Detecting the cause of suspicious growths in the mouth is crucial to prevent future serious problems. Oral and maxillofacial lesions can be found in the oral mucosa or facial bones, such as the maxilla and mandible, and should be removed and biopsied.
Oral pathology treatments can help with conditions such as:
- Odontogenic cysts and tumors in the maxilla or mandible
- Mucosal lesions such as leukoplakia, erythroplakia, or ulcers
- Oral cancer
- Salivary gland problems
- Fungal infections
- Herpes of the mouth
- Unusual non-healing sores
- Pigmented lesions
Oral cancer refers to a type of cancer that develops in the tissues of the mouth, including the lips, tongue, cheeks, gums, and roof or floor of the mouth. It can also occur in the throat, including the tonsils and base of the tongue. Oral cancer typically begins as a painless white or red patch, a lump or a sore in the mouth that doesn't heal, but it can also cause other symptoms such as difficulty swallowing or speaking, persistent ear pain, and changes in the way teeth or dentures fit.
Risk factors for oral cancer include:
- Tobacco and alcohol use
- Prolonged sun exposure to the lips
- HPV infection
- Poor oral hygiene
- A weakened immune system
Early detection and treatment are critical for improving the chances of successful treatment and survival. Treatment for oral cancer typically involves surgery to remove the cancerous tissue, radiation therapy, and/or chemotherapy.
Benign Oral Pathology
Oral pathology is not limited to cancer. Benign conditions can also be addressed.
- Cold Sores: A cold sore, also known as a fever blister, is a small, painful, fluid-filled blister or cluster of blisters that typically appears on or around the lips or mouth. Cold sores are caused by the herpes simplex virus and are highly contagious. The virus can be spread through close personal contact, such as kissing, and through sharing personal items like razors, towels, or utensils. Once a person is infected with the herpes simplex virus, they will have it for life, and cold sores may recur from time to time, especially during times of stress or illness. While there is no cure for cold sores, antiviral medications and over-the-counter creams and ointments can help reduce symptoms and speed up healing.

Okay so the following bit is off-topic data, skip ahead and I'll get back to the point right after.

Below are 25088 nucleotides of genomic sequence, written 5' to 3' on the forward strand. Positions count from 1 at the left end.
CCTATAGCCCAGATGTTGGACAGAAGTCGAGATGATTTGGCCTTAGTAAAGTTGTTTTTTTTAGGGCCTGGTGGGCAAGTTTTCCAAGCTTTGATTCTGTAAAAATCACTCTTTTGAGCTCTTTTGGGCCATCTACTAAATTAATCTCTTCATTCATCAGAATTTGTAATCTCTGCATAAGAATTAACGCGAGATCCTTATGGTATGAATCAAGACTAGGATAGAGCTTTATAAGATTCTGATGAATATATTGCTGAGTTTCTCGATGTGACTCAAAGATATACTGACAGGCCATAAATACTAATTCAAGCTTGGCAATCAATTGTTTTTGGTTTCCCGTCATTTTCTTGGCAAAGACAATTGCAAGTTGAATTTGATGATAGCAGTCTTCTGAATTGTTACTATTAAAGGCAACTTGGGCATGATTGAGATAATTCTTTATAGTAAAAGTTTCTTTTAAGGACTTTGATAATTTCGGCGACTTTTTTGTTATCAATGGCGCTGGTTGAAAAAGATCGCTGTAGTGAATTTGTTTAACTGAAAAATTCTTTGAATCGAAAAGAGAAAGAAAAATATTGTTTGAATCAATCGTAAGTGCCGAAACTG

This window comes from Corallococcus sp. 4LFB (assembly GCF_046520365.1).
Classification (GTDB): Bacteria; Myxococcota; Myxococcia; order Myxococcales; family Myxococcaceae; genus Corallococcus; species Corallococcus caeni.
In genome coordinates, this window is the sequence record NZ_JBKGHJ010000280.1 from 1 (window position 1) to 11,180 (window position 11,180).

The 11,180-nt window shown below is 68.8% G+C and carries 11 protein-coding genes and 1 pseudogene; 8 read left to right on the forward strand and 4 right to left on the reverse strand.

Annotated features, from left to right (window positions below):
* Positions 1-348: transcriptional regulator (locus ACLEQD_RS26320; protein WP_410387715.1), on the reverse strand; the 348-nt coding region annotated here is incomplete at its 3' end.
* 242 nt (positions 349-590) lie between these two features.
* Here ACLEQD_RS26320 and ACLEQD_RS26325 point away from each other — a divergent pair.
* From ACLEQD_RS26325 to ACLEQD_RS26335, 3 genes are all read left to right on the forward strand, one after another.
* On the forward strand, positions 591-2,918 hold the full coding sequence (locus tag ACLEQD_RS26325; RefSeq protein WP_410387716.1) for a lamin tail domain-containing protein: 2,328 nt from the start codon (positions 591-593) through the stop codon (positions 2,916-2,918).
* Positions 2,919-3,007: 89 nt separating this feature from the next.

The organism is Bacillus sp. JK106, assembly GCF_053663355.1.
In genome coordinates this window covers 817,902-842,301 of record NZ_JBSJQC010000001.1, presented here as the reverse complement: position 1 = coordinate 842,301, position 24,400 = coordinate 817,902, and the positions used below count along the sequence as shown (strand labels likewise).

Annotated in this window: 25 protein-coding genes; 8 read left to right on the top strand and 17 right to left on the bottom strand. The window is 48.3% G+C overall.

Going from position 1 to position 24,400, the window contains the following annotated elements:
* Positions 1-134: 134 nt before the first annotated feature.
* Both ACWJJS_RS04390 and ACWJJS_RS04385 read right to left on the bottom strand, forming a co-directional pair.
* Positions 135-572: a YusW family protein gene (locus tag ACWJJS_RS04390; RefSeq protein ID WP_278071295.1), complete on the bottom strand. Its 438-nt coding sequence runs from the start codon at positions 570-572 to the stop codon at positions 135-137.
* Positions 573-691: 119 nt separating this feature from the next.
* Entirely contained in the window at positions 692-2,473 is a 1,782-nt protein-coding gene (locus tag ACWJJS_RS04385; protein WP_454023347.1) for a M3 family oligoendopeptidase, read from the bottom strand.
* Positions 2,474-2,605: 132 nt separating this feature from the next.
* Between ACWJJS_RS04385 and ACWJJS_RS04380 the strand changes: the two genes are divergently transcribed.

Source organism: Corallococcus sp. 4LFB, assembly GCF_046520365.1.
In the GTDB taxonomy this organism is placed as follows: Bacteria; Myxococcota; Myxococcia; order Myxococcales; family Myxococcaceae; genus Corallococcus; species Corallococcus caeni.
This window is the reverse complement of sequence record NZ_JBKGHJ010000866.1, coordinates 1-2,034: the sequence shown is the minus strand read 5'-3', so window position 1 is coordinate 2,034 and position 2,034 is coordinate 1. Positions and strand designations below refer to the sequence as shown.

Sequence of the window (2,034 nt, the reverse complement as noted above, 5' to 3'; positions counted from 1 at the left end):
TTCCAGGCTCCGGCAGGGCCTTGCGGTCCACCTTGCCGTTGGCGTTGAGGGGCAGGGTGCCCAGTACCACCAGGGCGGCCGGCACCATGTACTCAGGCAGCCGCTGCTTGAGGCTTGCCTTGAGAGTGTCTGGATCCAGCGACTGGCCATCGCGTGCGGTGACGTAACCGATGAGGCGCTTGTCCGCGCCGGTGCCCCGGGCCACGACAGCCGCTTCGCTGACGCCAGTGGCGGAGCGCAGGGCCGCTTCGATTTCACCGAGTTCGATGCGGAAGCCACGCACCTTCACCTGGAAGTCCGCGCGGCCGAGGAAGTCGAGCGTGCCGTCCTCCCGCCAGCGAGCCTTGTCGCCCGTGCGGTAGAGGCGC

- Canker Sores: A canker sore, also known as an aphthous ulcer, is a small, painful sore or lesion that appears inside the mouth, usually on the inside of the lips, cheeks, or on or under the tongue. Canker sores are not contagious and are typically round or oval-shaped with a white or yellowish center and a red border. They can be quite painful and can make it difficult to eat, drink, or speak. The exact cause of canker sores is unknown, but they may be triggered by factors such as stress, injury to the mouth, hormonal changes, certain foods, and even genetics. Most canker sores heal on their own within a week or two, but over-the-counter medications, such as topical creams or oral rinses, can help relieve pain and speed up healing.
- Oral Thrush: Oral thrush, also known as oral candidiasis, is a fungal infection caused by the overgrowth of a type of yeast called Candida in the mouth. Candida normally lives in the mouth, digestive tract, and skin without causing any problems. However, if the immune system is weakened, Candida can multiply and cause an infection. Oral thrush typically appears as white or yellowish patches or plaques on the tongue, gums, or inner cheeks. The affected area may also be red and sore. Oral thrush is most common in infants, older adults, and people with weakened immune systems, such as those with HIV/AIDS or who are undergoing chemotherapy. Treatment usually involves antifungal medications, such as topical creams, oral suspensions, or lozenges.
To ensure oral health, we recommend monthly oral cancer self-exams and seeking prompt medical attention for any suspicious sores or lumps. The mouth is an important warning system for the body, and changes should not be ignored. If you have concerns, don't hesitate to contact a specialist for a consultation.
An oral biopsy is a tissue sample gathered from an abnormality in the mouth and is sent to a lab to undergo further testing. The procedure would be required when a dentist cannot diagnose the problem by examination, X-rays, and symptoms alone.
There are two types of oral biopsies:
- Incisional biopsies remove part of a larger mass
- Excisional biopsies remove the entire lump or growth
If you've noticed a change that you feel could be a sign of a change in your oral pathology, don't hesitate to call us at (760) 295-4840. We'll set up a consultation to find out exactly what's going on in your mouth.